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25th of March 2021
Women's History Month: Vera Rubin
by Chenoa Tremblay
Our Universe contains only a small fraction of known matter. The rest is made up of something we call “dark matter”. Vera Rubin was one of the first pioneers in this fields by uncovering the discrepancy between the predicted motion of galaxies and their observed motions. This phenomenon became known as the “galaxy rotation problem” and represented our first evidence of this “dark matter”. For all of the many contributions to understanding the motions of galaxies, she has received the Bruce Medal, the Gold Medal of the Royal Astronomical Society, and the National Medal of Science, among many others. Her legacy paved the way for many women astronomers in the field and provided a “guiding light” for other women who wished to be a mother and have a career.

Inspired by Maria Mitchell, Vera started her undergraduate at Vassar College and followed up with a masters at Cornell University in 1951. During her graduate studies she studied the motion of 109 galaxies and made the first observations of deviations in how galaxies move apart from each other. She followed up with a PhD at Georgetown University with a degree in Astronomy at the age of 23. In the following years of her career she found the first observational evidence that galaxies clumped together instead of being randomly distributed, initially proposed by Fritz Zwicky in the 1930s, and provided the first evidence of dark matter. To learn more about Vera Rubin, check out the Popular Science article In memory of Vera Rubin, the woman the Nobel Prize forgot. (Image credit: Emilio Segre Visual Archives/American Institute of Physics/Science Photo Library)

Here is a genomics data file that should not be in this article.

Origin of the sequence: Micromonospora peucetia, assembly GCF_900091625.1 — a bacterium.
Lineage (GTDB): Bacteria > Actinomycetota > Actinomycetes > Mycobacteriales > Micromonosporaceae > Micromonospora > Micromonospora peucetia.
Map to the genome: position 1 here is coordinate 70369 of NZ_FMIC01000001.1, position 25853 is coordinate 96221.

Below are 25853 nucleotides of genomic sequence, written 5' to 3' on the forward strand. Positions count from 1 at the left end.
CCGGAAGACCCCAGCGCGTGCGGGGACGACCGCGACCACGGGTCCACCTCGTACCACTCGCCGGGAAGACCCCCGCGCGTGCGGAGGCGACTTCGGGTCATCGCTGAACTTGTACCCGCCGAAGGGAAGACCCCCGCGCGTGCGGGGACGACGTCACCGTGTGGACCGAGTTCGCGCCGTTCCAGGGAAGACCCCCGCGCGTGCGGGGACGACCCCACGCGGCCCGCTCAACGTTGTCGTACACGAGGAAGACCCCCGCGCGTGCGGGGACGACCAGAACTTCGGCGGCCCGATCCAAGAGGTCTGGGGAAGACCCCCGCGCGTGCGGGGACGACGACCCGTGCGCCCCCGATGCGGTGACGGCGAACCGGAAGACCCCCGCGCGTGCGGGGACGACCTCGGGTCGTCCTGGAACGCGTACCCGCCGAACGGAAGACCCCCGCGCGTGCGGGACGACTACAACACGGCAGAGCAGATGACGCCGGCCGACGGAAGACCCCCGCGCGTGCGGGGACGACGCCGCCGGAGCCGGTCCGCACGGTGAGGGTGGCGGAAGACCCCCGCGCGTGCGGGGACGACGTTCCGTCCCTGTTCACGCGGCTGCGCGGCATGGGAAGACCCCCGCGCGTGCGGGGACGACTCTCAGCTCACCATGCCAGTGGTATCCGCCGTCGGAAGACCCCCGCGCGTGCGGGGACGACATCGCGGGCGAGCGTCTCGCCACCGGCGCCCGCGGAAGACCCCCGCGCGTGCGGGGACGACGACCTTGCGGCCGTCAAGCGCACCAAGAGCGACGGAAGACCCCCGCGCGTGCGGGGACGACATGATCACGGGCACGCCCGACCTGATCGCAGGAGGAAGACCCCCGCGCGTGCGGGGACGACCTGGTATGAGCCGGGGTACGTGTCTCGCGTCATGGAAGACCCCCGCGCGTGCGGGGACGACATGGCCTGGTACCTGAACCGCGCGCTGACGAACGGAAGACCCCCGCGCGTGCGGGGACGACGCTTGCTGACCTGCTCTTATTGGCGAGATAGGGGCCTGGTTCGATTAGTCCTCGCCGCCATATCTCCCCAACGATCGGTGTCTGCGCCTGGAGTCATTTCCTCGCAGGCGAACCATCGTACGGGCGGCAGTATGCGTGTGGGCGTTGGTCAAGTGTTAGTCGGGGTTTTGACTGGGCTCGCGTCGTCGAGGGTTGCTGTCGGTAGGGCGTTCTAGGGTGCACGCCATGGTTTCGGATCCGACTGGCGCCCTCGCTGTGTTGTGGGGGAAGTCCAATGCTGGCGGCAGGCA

March is Women's History Month and this week we are celebrating the careers of women in science.

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